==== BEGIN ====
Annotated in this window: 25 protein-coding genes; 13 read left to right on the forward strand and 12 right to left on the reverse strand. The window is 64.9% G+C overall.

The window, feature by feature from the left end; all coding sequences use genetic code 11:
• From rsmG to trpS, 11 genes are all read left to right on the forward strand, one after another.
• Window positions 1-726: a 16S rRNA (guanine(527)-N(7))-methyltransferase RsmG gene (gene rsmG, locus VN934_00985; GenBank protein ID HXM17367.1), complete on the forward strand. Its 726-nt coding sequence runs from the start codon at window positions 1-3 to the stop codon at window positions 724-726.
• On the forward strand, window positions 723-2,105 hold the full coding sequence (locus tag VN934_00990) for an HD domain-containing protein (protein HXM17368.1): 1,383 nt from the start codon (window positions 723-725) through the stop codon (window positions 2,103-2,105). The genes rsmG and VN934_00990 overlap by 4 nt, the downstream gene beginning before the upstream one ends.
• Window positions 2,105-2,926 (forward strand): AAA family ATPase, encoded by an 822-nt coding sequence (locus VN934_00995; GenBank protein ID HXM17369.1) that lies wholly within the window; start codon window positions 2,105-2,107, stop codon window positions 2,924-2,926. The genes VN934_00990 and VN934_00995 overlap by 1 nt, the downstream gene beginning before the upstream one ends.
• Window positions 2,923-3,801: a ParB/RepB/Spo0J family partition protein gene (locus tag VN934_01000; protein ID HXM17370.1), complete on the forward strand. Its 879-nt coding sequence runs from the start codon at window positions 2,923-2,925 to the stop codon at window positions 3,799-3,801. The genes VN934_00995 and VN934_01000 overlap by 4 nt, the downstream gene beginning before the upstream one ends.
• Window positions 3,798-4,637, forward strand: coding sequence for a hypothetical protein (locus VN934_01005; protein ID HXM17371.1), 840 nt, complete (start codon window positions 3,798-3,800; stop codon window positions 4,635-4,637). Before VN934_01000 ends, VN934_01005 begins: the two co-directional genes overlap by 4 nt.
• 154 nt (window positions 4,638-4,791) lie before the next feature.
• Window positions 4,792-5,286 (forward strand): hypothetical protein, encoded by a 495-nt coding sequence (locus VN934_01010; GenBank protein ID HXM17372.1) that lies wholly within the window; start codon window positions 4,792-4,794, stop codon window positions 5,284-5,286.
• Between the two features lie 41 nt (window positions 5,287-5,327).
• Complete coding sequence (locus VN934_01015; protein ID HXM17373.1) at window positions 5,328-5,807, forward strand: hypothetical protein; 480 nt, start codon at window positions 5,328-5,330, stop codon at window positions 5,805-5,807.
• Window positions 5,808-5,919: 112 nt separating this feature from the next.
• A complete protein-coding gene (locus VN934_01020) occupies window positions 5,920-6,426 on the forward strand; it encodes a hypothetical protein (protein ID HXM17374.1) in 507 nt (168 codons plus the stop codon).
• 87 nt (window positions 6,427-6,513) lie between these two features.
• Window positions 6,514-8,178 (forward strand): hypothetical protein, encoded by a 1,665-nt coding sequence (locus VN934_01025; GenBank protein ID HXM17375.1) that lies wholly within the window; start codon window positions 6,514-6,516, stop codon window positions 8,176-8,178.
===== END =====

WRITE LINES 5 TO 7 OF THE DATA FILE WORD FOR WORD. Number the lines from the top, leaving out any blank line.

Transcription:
• On the forward strand, window positions 723-2,105 hold the full coding sequence (locus tag VN934_00990) for an HD domain-containing protein (protein HXM17368.1): 1,383 nt from the start codon (window positions 723-725) through the stop codon (window positions 2,103-2,105). The genes rsmG and VN934_00990 overlap by 4 nt, the downstream gene beginning before the upstream one ends.
• Window positions 2,105-2,926 (forward strand): AAA family ATPase, encoded by an 822-nt coding sequence (locus VN934_00995; GenBank protein ID HXM17369.1) that lies wholly within the window; start codon window positions 2,105-2,107, stop codon window positions 2,924-2,926. The genes VN934_00990 and VN934_00995 overlap by 1 nt, the downstream gene beginning before the upstream one ends.
• Window positions 2,923-3,801: a ParB/RepB/Spo0J family partition protein gene (locus tag VN934_01000; protein ID HXM17370.1), complete on the forward strand. Its 879-nt coding sequence runs from the start codon at window positions 2,923-2,925 to the stop codon at window positions 3,799-3,801. The genes VN934_00995 and VN934_01000 overlap by 4 nt, the downstream gene beginning before the upstream one ends.